Bruininks addresses U funding priorities

Kari Petrie

Citing the need for continued financial investment in the University, University President Robert Bruininks outlined for the Board of Regents on Friday a set of principles for readdressing the institution’s 2004-05 state funding request.

The University asked for $96 million in increased state funding for each of the next two years. The state is facing an estimated $4.2 billion state deficit that will impact future University funding.

Bruininks told regents the board should be prepared for a “long-term marathon” in dealing with the situation.

Bruininks said the University must balance its budget, but also ensure continued support for students, faculty and academic programs. He said improving undergraduate graduation rates and protecting the Academic Health Center are top priorities.

Bruininks’ insistence on investing comes at a time when the University received an approximately $49 million reduction in state funding for 2003 and faces another decrease for 2004-05.

“There needs to be investment in (the University), no matter what the circumstances are with the state,” he said.

Bruininks said increasing University revenue and reducing administrative and operating costs should also be priorities.

Regents agreed generating new University revenue was a priority, and said increasing tuition was part of the solution.

Regent Dallas Bohnsack said while tuition plays a crucial role in the University’s revenue, increasing it might put a strain on students.

“A small amount of money has a huge impact on students,” he said. “It’s painful for all of us.”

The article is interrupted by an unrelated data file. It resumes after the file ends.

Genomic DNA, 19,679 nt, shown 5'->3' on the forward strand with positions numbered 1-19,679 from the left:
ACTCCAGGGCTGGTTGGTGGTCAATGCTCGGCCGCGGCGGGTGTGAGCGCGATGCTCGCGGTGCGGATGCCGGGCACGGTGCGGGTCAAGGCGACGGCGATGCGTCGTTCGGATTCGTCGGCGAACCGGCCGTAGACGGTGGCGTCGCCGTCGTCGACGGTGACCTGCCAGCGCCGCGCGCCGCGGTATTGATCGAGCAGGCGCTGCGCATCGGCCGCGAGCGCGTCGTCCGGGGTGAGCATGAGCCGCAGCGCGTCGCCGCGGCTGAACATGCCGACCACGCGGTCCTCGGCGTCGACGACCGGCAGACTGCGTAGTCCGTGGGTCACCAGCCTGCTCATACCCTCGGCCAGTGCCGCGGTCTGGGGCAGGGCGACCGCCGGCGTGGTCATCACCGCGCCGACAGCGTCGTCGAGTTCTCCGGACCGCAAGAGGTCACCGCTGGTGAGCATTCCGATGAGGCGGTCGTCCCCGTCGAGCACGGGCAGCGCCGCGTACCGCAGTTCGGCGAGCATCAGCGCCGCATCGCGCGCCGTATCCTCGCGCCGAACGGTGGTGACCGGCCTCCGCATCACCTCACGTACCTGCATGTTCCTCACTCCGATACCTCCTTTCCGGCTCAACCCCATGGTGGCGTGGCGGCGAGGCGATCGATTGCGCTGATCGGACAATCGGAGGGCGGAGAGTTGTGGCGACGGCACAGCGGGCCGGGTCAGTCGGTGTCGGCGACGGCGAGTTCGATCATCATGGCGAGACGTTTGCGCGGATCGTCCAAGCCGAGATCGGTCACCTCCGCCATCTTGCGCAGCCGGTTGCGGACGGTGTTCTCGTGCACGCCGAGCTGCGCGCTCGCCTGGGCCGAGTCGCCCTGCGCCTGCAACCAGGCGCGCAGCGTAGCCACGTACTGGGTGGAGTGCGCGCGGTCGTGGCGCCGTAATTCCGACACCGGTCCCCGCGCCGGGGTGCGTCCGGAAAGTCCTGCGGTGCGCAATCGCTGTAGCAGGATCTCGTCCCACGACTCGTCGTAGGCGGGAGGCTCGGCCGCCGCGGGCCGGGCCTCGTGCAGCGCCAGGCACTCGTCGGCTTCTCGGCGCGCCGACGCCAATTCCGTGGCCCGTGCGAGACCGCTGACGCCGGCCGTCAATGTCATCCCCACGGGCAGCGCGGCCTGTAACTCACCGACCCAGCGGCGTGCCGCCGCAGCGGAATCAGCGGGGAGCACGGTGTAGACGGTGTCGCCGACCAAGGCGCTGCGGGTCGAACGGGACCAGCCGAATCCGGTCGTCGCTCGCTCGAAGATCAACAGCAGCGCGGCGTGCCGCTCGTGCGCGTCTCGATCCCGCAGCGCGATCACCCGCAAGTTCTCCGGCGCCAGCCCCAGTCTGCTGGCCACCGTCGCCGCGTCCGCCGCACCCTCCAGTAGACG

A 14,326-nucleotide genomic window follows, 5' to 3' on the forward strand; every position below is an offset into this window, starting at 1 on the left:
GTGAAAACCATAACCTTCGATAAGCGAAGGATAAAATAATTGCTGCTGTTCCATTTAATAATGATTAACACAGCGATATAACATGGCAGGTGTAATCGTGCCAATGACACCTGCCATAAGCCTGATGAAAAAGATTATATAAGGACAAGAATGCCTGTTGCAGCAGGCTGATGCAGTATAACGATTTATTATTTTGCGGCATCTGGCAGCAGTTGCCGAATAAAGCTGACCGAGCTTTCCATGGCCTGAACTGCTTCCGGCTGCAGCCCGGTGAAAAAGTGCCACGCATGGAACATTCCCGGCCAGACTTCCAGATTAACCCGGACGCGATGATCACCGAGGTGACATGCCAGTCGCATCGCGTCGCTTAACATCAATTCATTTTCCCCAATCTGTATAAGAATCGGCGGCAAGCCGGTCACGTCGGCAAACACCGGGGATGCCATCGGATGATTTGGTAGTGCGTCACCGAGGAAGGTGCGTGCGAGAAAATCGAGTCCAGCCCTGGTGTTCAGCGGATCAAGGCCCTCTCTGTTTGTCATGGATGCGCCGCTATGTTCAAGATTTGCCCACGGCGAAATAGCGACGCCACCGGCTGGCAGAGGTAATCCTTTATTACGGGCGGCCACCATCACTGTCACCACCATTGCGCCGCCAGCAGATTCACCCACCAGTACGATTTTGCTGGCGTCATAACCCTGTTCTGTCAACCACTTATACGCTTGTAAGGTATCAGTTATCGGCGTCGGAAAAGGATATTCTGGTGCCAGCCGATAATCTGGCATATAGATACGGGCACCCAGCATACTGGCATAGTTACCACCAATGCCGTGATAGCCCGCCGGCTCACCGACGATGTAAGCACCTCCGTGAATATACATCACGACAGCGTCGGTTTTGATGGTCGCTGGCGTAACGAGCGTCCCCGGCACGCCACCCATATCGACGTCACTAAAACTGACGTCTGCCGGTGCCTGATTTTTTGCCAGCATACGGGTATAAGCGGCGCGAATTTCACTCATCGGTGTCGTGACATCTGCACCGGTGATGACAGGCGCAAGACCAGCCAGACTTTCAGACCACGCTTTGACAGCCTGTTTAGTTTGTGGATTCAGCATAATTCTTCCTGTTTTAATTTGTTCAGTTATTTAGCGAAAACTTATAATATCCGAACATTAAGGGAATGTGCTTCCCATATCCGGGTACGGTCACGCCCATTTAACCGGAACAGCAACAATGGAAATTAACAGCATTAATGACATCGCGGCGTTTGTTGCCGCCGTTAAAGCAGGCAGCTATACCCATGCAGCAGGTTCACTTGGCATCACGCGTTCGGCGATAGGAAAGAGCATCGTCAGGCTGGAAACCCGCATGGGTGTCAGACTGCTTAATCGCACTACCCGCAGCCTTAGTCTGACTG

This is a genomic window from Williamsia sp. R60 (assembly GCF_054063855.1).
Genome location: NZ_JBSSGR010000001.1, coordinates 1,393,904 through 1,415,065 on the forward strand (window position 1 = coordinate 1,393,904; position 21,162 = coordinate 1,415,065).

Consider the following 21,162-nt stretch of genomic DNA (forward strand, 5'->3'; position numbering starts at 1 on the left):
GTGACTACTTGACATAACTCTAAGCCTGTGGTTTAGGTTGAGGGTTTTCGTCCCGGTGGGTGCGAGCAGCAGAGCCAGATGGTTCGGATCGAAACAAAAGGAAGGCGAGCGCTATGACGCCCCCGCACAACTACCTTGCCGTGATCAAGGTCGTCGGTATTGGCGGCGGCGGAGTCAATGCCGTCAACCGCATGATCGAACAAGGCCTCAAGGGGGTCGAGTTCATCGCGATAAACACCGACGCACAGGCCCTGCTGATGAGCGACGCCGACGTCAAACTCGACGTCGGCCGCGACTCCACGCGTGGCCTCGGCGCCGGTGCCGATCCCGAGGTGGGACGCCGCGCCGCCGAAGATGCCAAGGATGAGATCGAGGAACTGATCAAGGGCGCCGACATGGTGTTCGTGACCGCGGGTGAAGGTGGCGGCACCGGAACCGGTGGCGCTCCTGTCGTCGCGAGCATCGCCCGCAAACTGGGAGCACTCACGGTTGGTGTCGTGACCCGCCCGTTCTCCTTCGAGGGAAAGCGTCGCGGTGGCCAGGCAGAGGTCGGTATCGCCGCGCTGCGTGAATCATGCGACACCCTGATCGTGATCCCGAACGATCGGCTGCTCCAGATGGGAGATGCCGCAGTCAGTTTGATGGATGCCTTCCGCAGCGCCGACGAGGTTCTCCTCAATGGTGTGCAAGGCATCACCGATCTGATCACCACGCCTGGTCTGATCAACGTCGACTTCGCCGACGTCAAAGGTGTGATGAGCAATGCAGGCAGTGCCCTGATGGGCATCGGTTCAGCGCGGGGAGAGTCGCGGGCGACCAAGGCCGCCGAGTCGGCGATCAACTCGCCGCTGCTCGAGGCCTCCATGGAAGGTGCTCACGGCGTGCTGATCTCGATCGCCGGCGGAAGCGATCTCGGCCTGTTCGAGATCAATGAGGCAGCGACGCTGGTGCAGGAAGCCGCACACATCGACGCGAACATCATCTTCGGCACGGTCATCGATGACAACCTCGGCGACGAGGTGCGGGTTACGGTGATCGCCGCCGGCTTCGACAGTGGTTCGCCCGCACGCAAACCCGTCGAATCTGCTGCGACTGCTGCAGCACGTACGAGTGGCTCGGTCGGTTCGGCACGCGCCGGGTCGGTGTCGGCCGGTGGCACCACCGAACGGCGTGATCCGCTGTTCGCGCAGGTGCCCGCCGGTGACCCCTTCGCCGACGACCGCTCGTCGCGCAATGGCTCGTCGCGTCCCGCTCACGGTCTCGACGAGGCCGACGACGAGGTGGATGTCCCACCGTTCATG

Regent Frank Berman said any tuition increase should not prevent students from attending the University.

“We need to ensure access, ensure a diverse campus and ensure a vibrant campus,” Berman said.

He added that if tuition goes up, the University must increase its student services.

Bruininks unveiled plans to address Gov. Tim Pawlenty’s $25 million reduction, saying the University is prepared to protect student interests, including financial aid and scholarships.

His plan calls for departments to include specific cost-cutting measures, while staying consistent with University priorities.

Bruininks also stressed the importance of involving University students, faculty and staff in dealing with these cuts.

“I felt if we hit some areas and left other things untouched when it came time to deal with an even more challenging set of circumstances Ö we wouldn’t have been in efficient shape,” he said.

Last month, University colleges and administration received letters informing them of their shares of the $25 million reduction.

The letter urged department administrators to consider the University’s mission and commitment to students when planning their cuts. Reduction plans are due to the Provost’s office today.

The reductions are based on each college’s percentage of the University’s budget they receive.

Regent Peter Bell said he was concerned there was too much time between the deadline for the department’s reduction proposals and the March regents meeting.

Regent Jean Keffeler said she thought the time frame was adequate, but expressed concern that the board hasn’t taken a long-term look at the reduction.

Regents will vote to approve the revised fiscal year 2003 budget at its March meeting.

Kari Petrie covers University Board of Regents and administration. She welcomes comments at [email protected]

Paul Sand covers University Board of Regents and administration. He welcomes comments at [email protected]